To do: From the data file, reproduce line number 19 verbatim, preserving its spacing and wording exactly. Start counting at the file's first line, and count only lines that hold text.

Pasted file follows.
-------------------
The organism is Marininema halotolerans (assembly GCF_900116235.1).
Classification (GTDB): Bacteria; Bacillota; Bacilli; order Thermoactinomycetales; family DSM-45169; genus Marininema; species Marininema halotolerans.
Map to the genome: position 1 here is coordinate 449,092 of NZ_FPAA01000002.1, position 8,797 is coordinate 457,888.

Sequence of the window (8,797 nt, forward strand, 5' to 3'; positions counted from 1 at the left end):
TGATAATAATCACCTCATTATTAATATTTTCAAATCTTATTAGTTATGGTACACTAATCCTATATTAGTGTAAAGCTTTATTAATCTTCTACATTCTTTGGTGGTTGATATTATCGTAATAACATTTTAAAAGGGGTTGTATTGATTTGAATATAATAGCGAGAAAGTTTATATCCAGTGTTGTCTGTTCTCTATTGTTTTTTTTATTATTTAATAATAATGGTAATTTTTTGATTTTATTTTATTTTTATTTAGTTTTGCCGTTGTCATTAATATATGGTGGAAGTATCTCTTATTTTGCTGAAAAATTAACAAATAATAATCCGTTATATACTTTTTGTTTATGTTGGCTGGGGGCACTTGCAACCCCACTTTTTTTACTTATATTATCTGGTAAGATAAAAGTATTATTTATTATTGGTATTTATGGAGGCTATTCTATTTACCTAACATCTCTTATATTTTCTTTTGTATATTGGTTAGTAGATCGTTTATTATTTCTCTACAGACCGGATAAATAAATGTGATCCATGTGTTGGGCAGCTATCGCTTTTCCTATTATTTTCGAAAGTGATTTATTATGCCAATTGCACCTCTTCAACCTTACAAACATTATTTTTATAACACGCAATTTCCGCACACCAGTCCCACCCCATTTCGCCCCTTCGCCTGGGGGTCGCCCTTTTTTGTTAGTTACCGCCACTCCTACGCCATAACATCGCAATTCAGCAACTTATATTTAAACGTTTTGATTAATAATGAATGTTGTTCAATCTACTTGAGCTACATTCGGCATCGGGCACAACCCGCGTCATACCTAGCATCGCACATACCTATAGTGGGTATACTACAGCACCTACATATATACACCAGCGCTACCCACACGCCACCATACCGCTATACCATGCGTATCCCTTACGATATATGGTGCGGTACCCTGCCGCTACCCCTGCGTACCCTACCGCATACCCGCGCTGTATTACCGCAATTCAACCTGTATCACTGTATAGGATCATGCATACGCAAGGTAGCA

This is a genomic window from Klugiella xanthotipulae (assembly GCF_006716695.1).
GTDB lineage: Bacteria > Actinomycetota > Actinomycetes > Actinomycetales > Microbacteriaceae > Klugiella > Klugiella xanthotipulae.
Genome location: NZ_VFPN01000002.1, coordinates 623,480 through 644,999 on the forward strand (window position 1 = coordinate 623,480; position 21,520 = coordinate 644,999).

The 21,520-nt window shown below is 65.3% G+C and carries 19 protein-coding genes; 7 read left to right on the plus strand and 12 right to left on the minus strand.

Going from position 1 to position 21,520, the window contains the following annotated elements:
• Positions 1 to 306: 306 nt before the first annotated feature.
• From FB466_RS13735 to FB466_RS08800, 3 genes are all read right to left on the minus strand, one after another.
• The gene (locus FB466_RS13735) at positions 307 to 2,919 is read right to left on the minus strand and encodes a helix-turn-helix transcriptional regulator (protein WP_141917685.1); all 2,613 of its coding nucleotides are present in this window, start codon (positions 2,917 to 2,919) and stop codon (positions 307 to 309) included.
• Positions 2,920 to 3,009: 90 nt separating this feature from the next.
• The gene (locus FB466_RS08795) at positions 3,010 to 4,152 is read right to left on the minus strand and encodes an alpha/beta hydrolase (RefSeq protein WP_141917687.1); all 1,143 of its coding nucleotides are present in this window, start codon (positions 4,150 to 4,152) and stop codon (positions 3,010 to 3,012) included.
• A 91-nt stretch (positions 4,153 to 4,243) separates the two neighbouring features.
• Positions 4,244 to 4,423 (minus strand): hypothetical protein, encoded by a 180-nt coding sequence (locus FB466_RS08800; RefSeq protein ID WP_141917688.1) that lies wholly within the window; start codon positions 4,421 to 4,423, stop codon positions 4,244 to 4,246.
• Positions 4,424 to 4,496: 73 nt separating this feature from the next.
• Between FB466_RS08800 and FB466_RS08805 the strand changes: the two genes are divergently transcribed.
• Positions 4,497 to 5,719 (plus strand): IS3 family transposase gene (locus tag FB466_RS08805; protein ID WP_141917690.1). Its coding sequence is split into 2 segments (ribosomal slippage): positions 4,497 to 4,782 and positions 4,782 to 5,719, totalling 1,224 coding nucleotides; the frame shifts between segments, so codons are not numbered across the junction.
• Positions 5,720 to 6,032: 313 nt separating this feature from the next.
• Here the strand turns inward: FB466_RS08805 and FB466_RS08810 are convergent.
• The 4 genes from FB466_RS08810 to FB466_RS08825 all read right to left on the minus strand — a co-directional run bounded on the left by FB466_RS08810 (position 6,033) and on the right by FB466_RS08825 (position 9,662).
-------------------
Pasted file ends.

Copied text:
• Between FB466_RS08800 and FB466_RS08805 the strand changes: the two genes are divergently transcribed.